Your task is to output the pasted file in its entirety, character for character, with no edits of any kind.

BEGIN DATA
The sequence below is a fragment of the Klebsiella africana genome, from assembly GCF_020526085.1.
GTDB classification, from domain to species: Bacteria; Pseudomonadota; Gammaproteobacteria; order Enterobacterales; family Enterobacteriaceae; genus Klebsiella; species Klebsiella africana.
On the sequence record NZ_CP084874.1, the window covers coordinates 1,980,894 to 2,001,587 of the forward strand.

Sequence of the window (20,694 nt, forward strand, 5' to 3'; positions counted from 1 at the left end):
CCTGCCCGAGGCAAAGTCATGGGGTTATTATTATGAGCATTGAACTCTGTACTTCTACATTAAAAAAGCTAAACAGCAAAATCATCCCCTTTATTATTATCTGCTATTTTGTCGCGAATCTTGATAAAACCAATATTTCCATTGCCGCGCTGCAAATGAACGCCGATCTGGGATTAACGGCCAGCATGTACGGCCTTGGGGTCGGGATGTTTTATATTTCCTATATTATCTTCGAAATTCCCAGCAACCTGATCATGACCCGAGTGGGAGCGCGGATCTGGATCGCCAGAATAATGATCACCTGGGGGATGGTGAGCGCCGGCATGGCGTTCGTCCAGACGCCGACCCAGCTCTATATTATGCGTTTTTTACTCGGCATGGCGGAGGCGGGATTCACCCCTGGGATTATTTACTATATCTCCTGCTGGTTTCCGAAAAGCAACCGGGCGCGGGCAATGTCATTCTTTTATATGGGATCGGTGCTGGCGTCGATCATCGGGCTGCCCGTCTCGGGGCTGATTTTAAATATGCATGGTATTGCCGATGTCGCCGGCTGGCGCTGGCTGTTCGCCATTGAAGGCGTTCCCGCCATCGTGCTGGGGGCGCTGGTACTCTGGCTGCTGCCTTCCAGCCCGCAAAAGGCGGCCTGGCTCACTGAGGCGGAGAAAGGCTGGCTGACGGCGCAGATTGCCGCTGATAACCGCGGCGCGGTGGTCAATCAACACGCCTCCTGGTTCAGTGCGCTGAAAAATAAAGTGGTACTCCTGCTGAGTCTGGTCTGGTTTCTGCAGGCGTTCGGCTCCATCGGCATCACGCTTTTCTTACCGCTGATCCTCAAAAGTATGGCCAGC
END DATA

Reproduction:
The sequence below is a fragment of the Klebsiella africana genome, from assembly GCF_020526085.1.
GTDB classification, from domain to species: Bacteria; Pseudomonadota; Gammaproteobacteria; order Enterobacterales; family Enterobacteriaceae; genus Klebsiella; species Klebsiella africana.
On the sequence record NZ_CP084874.1, the window covers coordinates 1,980,894 to 2,001,587 of the forward strand.

Sequence of the window (20,694 nt, forward strand, 5' to 3'; positions counted from 1 at the left end):
CCTGCCCGAGGCAAAGTCATGGGGTTATTATTATGAGCATTGAACTCTGTACTTCTACATTAAAAAAGCTAAACAGCAAAATCATCCCCTTTATTATTATCTGCTATTTTGTCGCGAATCTTGATAAAACCAATATTTCCATTGCCGCGCTGCAAATGAACGCCGATCTGGGATTAACGGCCAGCATGTACGGCCTTGGGGTCGGGATGTTTTATATTTCCTATATTATCTTCGAAATTCCCAGCAACCTGATCATGACCCGAGTGGGAGCGCGGATCTGGATCGCCAGAATAATGATCACCTGGGGGATGGTGAGCGCCGGCATGGCGTTCGTCCAGACGCCGACCCAGCTCTATATTATGCGTTTTTTACTCGGCATGGCGGAGGCGGGATTCACCCCTGGGATTATTTACTATATCTCCTGCTGGTTTCCGAAAAGCAACCGGGCGCGGGCAATGTCATTCTTTTATATGGGATCGGTGCTGGCGTCGATCATCGGGCTGCCCGTCTCGGGGCTGATTTTAAATATGCATGGTATTGCCGATGTCGCCGGCTGGCGCTGGCTGTTCGCCATTGAAGGCGTTCCCGCCATCGTGCTGGGGGCGCTGGTACTCTGGCTGCTGCCTTCCAGCCCGCAAAAGGCGGCCTGGCTCACTGAGGCGGAGAAAGGCTGGCTGACGGCGCAGATTGCCGCTGATAACCGCGGCGCGGTGGTCAATCAACACGCCTCCTGGTTCAGTGCGCTGAAAAATAAAGTGGTACTCCTGCTGAGTCTGGTCTGGTTTCTGCAGGCGTTCGGCTCCATCGGCATCACGCTTTTCTTACCGCTGATCCTCAAAAGTATGGCCAGC